I do require time and energy. I have to find space in the finite. I have to decide, day to day, whether I’ll get more out of washing dishes or writing a few paragraphs, whether to spend a spare twenty minutes jotting down ideas for lesson plans or character development (or sleeping). I have to remind myself that I’m more likely to waste time playing games when I’m tired, and that those twenty minutes would almost always be better spent sleeping.

And teaching never really goes away. It’s nearly as bad as grad school for thoughts of “I should be working” lurking always in the back one’s mind. It doesn’t feel as much like being stalked by a monster as the dissertation did, but it still takes a remarkable amount of headspace. There are constantly things to fix, different points to emphasize, procedures to tweak to make things run more smoothly. I think about particular students. I think about particular lessons. I try to figure out different ways to explain things to my ESL and SPED students…and how to give my GT students something that will actually make them think. Teaching, like art, will fill as much space as you give it.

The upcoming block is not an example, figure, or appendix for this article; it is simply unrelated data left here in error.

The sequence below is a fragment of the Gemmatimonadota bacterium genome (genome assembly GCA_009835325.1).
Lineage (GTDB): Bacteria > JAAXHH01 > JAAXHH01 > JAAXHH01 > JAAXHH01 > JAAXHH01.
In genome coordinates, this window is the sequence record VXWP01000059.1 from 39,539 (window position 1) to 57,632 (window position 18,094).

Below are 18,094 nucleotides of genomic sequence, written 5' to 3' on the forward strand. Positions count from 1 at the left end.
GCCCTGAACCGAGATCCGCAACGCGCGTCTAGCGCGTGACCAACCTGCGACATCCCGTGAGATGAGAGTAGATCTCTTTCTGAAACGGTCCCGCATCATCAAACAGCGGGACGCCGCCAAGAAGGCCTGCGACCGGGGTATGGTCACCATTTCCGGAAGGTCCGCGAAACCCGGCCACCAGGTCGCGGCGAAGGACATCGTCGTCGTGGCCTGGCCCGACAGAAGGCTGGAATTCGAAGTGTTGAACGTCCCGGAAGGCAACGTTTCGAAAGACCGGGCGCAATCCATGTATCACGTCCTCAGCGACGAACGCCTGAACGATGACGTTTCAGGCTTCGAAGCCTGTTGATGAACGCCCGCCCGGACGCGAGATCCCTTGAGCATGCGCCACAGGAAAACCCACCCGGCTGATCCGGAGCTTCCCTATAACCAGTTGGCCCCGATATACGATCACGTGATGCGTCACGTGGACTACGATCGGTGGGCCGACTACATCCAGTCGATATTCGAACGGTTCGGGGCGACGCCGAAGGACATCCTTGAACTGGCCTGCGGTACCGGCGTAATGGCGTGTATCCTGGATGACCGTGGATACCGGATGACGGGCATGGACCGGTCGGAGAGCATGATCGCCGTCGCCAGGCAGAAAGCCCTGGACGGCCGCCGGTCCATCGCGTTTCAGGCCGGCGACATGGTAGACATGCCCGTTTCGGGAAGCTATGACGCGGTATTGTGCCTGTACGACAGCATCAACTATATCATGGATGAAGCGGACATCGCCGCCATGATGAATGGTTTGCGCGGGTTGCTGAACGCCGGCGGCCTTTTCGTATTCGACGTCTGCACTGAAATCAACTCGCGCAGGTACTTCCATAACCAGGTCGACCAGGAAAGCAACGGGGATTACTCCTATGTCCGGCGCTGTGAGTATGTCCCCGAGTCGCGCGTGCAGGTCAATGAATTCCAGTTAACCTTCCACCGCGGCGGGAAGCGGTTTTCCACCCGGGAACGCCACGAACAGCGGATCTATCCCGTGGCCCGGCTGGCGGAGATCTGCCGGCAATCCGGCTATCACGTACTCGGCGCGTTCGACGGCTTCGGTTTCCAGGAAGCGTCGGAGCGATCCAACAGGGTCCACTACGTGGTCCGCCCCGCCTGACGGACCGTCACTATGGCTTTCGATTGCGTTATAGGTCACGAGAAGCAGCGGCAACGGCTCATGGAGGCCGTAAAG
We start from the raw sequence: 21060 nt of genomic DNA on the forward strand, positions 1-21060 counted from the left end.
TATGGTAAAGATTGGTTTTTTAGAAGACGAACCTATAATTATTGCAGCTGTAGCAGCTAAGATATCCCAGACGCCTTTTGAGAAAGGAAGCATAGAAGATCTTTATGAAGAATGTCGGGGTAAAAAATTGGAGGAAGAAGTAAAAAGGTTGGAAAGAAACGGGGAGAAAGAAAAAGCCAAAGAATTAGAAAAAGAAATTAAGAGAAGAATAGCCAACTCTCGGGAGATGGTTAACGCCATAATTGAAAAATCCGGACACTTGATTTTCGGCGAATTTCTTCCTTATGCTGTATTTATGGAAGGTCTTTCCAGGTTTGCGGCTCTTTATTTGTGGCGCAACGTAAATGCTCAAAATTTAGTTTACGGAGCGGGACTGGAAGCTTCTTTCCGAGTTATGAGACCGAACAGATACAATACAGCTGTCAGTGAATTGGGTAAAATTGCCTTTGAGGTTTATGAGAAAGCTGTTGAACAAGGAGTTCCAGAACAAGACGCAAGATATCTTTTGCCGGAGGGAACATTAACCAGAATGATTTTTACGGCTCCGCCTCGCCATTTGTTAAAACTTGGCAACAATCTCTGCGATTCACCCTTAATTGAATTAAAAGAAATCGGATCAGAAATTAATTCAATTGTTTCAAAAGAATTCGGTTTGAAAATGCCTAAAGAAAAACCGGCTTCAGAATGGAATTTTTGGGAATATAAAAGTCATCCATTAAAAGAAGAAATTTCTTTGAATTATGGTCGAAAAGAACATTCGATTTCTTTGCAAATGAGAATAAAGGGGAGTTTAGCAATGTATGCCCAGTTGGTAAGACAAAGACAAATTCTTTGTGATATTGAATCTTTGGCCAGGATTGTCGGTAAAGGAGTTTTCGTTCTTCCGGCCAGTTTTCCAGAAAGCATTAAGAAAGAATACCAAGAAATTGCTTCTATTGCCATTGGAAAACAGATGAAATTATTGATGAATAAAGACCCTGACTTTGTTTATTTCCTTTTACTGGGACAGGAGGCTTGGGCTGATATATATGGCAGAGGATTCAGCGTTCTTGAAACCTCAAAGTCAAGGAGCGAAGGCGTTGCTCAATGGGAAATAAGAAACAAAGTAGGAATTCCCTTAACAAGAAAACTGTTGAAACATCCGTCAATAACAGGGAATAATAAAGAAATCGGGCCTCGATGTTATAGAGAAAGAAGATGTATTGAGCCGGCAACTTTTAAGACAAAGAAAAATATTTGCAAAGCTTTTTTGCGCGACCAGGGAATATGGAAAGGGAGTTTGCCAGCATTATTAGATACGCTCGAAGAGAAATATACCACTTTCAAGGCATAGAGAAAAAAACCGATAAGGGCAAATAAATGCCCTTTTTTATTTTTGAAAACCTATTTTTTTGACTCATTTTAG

Finity is a bitch. But I’m learning to be a better swimmer.

Infinite Recursion

I remember, during my first year of T.A.ing a writing-intensive course, asking the exasperated rhetorical “who taught these kids how to write?” It was one of our favorite things to complain about in the T.A. office. Why couldn’t these college freshmen understand the concept of a thesis? Why did one particular student insist on ending every single paragraph of her paper with a summary sentence? (And why did she believe so thoroughly that she was right that it took confirmation from six other T.A.s before she would accept that I was onto something when I told her to stop doing that.) We blamed teachers. We blamed testing and the bizarre standards that go with it. In short, we blamed high school for college problems.

Now I teach middle school. The other day I listened to a colleague explain in detail how she could tell exactly which teacher her problem kids had the previous year. There’s a temptation to blame elementary teachers just as thoroughly as we used to blame high school teachers in the T.A. office. (We also blame parents, mind. Especially for discipline problems.)